Family Law Blog

5 Christmas Survival Tips for Divorcing Parents


Divorce and custody issues can make Christmas and other holidays stressful for parents. Children are very perceptive and will feel your stress. Here are some ways to lower your stress and survive the holidays: Focus on new traditions. Christmas will never be the same as it was when you were married. Maybe that is a good thing. As I talked about in my Halloween post, focus on your favorite traditions and cut out the ones you went along with for your spouse. So, if you hated spending the day traveling to visit family members, skip it this year. Instead, do something you enjoy like spending the whole day baking cookies, sipping eggnog and listening to Christmas music. Never liked that fake tree, go cut down a real one. Decide if you can handle spending some of the time together. Sometimes, even in contentious divorces, parents decide to spend Christmas Eve and Christmas morning together. If you can make it about the children and not be tense, have it. If you have doubts that one or both of you will behave, it is best to divide the time. Figure out the schedule ahead of time. Do not wait until Christmas Eve to decide who gets the kids when. If you both want Christmas Eve, try to figure out a compromise such as alternating who gets Christmas Eve each year. You can also work in other holidays. For example, you can agree that if you get Christmas Eve, your spouse gets Christmas Day and/or Easter Sunday. Be flexible, your children will thank you. Coordinate gifts. It is not fair to your children if you both buy them the same thing. Worse yet, focusing on topping the other parent takes the spirit out of the holiday. Talk to your kids, appropriately. Open and honest communication with children is best. Read More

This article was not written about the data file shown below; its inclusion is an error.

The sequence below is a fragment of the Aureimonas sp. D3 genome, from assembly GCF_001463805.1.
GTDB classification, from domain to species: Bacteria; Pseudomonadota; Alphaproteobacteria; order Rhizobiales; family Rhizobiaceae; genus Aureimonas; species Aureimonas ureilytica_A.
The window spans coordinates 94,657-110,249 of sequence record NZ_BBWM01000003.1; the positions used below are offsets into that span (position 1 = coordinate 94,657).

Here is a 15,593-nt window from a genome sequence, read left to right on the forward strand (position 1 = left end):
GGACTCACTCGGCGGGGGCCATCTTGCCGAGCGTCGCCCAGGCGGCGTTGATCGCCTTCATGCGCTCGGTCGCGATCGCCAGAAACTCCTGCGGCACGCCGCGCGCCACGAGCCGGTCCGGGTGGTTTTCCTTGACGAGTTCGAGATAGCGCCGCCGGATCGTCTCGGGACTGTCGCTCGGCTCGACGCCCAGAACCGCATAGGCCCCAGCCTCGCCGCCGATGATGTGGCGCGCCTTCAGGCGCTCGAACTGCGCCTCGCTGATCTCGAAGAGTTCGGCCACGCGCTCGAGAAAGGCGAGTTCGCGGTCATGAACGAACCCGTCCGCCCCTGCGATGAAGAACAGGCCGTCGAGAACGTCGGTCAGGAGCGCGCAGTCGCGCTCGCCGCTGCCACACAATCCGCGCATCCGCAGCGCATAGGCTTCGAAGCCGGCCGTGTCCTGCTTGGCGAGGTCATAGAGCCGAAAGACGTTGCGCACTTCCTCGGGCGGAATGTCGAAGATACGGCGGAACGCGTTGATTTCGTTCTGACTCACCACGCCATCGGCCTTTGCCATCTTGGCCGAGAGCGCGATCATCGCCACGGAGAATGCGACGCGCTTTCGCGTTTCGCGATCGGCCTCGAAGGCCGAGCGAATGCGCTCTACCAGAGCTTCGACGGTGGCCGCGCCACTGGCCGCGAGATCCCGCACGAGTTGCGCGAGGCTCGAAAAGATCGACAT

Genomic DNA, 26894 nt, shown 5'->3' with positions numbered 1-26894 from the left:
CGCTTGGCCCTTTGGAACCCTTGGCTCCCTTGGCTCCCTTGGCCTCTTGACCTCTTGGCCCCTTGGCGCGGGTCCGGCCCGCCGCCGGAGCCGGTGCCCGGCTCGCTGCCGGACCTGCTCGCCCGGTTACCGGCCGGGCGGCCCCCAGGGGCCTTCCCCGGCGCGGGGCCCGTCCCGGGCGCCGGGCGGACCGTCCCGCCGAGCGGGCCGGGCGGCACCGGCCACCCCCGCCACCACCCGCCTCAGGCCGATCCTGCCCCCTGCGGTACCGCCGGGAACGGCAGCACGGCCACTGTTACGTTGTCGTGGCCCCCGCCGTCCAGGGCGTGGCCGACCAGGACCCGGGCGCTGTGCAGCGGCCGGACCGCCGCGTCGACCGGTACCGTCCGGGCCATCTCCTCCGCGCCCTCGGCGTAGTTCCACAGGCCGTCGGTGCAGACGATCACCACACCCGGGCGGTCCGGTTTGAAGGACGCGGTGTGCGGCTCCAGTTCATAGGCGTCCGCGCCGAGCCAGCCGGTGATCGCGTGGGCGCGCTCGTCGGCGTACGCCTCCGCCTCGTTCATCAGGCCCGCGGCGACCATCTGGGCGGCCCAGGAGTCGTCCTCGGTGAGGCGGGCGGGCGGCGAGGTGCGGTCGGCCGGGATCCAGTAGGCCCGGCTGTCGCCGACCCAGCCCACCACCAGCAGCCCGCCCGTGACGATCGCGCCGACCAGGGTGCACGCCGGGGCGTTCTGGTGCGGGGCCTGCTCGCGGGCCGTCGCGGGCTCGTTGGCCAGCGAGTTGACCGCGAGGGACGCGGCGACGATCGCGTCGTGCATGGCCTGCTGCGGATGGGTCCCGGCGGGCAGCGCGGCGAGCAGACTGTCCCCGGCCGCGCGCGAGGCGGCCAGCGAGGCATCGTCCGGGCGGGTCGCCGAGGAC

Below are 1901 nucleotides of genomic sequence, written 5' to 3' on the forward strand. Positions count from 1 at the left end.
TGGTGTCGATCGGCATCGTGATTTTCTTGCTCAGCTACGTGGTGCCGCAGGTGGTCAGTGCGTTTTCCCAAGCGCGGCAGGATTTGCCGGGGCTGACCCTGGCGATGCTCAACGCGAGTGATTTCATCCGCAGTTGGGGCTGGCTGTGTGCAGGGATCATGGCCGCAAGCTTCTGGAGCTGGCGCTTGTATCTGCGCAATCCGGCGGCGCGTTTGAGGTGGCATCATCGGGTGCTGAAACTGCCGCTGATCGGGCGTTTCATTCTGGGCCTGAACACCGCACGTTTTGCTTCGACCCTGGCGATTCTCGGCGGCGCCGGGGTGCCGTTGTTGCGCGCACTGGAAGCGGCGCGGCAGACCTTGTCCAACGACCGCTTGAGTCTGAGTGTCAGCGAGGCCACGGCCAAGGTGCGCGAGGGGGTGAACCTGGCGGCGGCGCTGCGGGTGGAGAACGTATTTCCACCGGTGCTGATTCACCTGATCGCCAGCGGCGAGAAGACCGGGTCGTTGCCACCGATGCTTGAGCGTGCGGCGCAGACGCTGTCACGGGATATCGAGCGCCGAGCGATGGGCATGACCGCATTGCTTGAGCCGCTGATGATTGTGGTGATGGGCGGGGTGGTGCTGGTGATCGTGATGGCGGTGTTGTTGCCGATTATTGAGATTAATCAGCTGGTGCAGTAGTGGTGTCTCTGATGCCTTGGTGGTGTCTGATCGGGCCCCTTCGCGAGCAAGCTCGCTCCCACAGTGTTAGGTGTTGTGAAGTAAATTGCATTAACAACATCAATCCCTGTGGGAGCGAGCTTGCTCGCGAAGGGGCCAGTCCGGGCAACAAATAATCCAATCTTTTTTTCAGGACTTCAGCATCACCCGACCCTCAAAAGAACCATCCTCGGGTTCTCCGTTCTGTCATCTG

Halloween: What Divorcing Parents Need to Consider


Halloween has always been a special holiday for children, and parents enjoy reliving it through their eyes. However, divorce can put a damper on things if the parents do not plan ahead and work together. Here are some tips to help things go more smoothly: Decide who is doing what for the costumes. It is no fun for kids if their parents are too busy fighting over who is doing what when it comes to the costumes. Take your ego out of it. If the other parent really wants to take the lead on the costume let them and agree you will take the lead next year. Or, if you have more than one child, you each are in charge of one of them. Determine if you are both going to trick or treat together. The determinative question is whether both of you can get along and make it a positive experience for your child. That usually means being willing to leave your new significant other out of the picture. Remember, the focus is on your child and not to make your ex jealous or upset. If you cannot make it a positive experience, it may be better to alternate years. Determine where you are trick or treating. If you are both still living at home, this one is easy. If you are now living in separate homes and both neighborhoods trick or treat at the same time, you have to select a location. Think of this from the child’s perspective. Do they have friends in the new neighborhood and feel excited about it? Would they rather spend their first Halloween where it is familiar? Remember that divorce is an opportunity to create new traditions. If you do not have your children on Halloween, you can still create new traditions around the holiday and the fall season. Read More

A Sunset to Plan for: The Changes in Federal Estate Tax in 2025